This distinction is awarded by the American Physical Society (APS) to non-US exceptional scientists.
A permanent senior research scientist with the Centre National de la Recherche Scientifique (France), Dr. Picqué is currently on long-term leave at the Max Planck Institute of Quantum Optics (Garching, near Munich) and the Ludwig Maximilians Universität München, where she works in the Laser Spectroscopy Division of Professor Theodor W. Hänsch.
Dr. Nathalie Picqué was born on December 2, 1973 in France. She obtained her doctoral degree in Atomic, Molecular and Optical Physics in 1998 from the Université de Paris-Sud (Orsay, France). She was appointed as a permanent research scientist with the Centre National de la Recherche Scientifique in 2000. Starting in 2005, she became a scientific director at the Laboratoire de Photophysique Moléculaire (Orsay, France).
Dr. Picqué's research focus lies in molecular and laser physics, including in particular Fourier transform spectroscopy, laser frequency combs and precision measurements in molecular spectroscopy. She has done much work developing ways to use laser frequency combs in Fourier transform spectroscopy. One of the projects carried out at the MPQ is the combination of cavity enhancement and frequency comb spectroscopy for molecular trace gas analysis.
Dr. Picqué has already received the 2007 Bronze Medal of the CNRS (best young scientist of the year in the field "Optics and Lasers, Atomic and Molecular Physics, Hot Plasmas" in France), and the 2008 Jean Jerphagnon Prize.
The Beller Lectureship Award was endowed by Esther Hoffman Beller for the purpose of bringing distinguished physicists from abroad as invited speakers at APS meetings. The award has been presented to Dr. Nathalie Picqué at the APS March Meeting (Portland, USA). Dr. Picqué is the fourth French recipient of this distinction, after Prof. Serge Haroche in 1996, Prof. Pierre Gilles de Gennes in 2006 and Prof. Michel Dyakonov in 2009. Olivia Meyer-Streng
Dr. Olivia Meyer-Streng | idw
Innovation Award of the United Nations Environment Programme for PhD Student from ZMT
22.03.2018 | Leibniz-Zentrum für Marine Tropenforschung (ZMT)
ERC Project set to boost application of adhesive structures
19.03.2018 | INM - Leibniz-Institut für Neue Materialien gGmbH
At the Hannover Messe 2018, the Bundesanstalt für Materialforschung und-prüfung (BAM) will show how, in the future, astronauts could produce their own tools or spare parts in zero gravity using 3D printing. This will reduce, weight and transport costs for space missions. Visitors can experience the innovative additive manufacturing process live at the fair.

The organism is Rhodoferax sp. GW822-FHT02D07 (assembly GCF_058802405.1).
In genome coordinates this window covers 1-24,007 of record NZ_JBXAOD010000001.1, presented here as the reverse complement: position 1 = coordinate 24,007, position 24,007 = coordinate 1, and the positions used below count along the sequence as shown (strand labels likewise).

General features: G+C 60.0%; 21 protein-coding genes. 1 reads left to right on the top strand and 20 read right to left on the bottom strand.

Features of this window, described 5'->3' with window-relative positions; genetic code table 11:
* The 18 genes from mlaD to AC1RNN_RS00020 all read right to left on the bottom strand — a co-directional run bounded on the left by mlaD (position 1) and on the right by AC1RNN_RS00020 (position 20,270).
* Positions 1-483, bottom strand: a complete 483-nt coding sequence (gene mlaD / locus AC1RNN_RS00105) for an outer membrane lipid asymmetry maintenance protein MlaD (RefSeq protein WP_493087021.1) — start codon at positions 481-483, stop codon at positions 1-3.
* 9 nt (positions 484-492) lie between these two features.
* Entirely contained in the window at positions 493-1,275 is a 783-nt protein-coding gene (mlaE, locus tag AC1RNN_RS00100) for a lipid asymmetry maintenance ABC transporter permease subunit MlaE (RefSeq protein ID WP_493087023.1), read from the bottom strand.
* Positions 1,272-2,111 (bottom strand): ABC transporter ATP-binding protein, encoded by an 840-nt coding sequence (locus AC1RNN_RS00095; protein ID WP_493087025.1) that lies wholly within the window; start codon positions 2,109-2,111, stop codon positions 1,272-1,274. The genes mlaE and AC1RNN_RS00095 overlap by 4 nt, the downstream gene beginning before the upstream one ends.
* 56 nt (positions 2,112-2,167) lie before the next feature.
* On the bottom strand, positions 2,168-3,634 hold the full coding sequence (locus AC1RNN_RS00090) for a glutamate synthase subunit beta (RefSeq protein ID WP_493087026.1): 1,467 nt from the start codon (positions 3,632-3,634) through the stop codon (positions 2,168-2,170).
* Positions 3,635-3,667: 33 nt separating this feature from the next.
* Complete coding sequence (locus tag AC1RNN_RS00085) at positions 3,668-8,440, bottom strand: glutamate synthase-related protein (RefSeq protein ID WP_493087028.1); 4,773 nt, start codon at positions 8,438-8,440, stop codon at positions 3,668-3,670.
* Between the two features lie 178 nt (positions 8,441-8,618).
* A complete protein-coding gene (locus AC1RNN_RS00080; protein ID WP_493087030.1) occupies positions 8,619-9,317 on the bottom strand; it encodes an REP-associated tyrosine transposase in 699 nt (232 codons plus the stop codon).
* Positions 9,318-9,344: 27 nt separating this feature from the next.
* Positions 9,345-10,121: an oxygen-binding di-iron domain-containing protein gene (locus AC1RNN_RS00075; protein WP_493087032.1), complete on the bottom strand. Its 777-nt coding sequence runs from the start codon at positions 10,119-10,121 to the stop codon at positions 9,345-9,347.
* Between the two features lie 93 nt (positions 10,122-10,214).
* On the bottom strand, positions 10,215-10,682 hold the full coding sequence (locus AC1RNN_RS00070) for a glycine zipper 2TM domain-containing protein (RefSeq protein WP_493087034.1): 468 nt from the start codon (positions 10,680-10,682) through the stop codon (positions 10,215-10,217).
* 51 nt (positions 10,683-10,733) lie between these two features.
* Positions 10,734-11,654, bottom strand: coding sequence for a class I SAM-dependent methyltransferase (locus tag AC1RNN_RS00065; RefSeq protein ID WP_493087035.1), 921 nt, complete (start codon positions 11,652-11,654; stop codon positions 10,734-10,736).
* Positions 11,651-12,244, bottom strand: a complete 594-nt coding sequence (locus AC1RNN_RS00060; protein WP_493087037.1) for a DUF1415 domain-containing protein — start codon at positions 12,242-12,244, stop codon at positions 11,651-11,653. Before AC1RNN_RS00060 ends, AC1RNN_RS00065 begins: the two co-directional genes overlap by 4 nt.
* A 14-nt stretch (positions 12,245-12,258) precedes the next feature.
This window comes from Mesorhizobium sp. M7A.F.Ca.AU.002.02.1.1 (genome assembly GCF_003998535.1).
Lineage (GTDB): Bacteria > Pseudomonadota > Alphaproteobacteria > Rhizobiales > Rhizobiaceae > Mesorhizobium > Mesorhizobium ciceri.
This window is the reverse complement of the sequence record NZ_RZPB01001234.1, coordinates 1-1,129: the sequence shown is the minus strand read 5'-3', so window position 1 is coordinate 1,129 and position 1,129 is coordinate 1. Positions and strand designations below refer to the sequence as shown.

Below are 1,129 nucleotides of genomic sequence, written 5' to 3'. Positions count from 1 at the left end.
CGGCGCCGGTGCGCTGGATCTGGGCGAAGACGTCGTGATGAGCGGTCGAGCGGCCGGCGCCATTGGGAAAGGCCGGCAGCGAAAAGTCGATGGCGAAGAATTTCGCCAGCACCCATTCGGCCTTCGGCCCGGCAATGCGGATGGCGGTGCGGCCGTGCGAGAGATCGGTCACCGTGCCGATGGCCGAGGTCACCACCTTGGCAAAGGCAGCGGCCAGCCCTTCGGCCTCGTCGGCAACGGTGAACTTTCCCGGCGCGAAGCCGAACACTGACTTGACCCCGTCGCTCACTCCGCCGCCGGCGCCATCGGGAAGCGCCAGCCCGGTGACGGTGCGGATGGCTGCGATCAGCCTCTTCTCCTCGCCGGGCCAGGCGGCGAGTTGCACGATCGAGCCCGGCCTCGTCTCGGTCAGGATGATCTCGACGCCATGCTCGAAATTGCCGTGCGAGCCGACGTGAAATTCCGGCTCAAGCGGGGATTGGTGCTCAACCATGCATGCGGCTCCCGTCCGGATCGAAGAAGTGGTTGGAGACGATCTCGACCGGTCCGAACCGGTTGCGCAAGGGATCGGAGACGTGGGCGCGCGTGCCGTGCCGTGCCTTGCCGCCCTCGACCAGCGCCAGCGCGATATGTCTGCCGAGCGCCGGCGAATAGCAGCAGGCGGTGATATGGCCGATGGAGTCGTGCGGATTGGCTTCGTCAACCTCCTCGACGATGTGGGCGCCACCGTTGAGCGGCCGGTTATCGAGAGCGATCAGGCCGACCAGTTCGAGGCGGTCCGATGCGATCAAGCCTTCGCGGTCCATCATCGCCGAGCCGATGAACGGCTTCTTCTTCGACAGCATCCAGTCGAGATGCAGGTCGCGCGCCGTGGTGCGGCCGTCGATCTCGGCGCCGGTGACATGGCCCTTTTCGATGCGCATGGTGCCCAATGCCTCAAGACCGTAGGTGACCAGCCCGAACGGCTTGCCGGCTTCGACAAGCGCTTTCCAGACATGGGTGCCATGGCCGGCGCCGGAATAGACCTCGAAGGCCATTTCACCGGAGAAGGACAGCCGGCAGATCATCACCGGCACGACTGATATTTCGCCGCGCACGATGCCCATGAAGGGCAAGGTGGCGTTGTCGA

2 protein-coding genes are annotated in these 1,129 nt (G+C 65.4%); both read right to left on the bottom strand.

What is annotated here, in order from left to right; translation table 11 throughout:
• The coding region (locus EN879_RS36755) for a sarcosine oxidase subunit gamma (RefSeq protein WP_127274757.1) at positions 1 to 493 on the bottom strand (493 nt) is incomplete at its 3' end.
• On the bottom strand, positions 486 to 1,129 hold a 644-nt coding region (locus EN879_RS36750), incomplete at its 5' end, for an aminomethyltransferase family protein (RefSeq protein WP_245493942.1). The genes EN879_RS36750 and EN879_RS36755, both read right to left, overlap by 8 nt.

Powder-based additive manufacturing in zero gravity is the name of the project in which a component is produced by applying metallic powder layers and then...
Physicists at the Laboratory for Attosecond Physics, which is jointly run by Ludwig-Maximilians-Universität and the Max Planck Institute of Quantum Optics, have developed a high-power laser system that generates ultrashort pulses of light covering a large share of the mid-infrared spectrum. The researchers envisage a wide range of applications for the technology – in the early diagnosis of cancer, for instance.
Molecules are the building blocks of life. Like all other organisms, we are made of them. They control our biorhythm, and they can also reflect our state of...
University of Connecticut researchers have created a biodegradable composite made of silk fibers that can be used to repair broken load-bearing bones without the complications sometimes presented by other materials.
Repairing major load-bearing bones such as those in the leg can be a long and uncomfortable process.
Study published in the journal ACS Applied Materials & Interfaces is the outcome of an international effort that included teams from Dresden and Berlin in Germany, and the US.
Scientists at the Helmholtz-Zentrum Dresden-Rossendorf (HZDR) together with colleagues from the Helmholtz-Zentrum Berlin (HZB) and the University of Virginia...
Novel highly efficient and brilliant gamma-ray source: Based on model calculations, physicists of the Max PIanck Institute for Nuclear Physics in Heidelberg propose a novel method for an efficient high-brilliance gamma-ray source. A giant collimated gamma-ray pulse is generated from the interaction of a dense ultra-relativistic electron beam with a thin solid conductor. Energetic gamma-rays are copiously produced as the electron beam splits into filaments while propagating across the conductor. The resulting gamma-ray energy and flux enable novel experiments in nuclear and fundamental physics.
The typical wavelength of light interacting with an object of the microcosm scales with the size of this object. For atoms, this ranges from visible light to...
13.04.2018 | Event News
12.04.2018 | Event News
09.04.2018 | Event News
25.04.2018 | Physics and Astronomy
25.04.2018 | Physics and Astronomy
25.04.2018 | Information Technology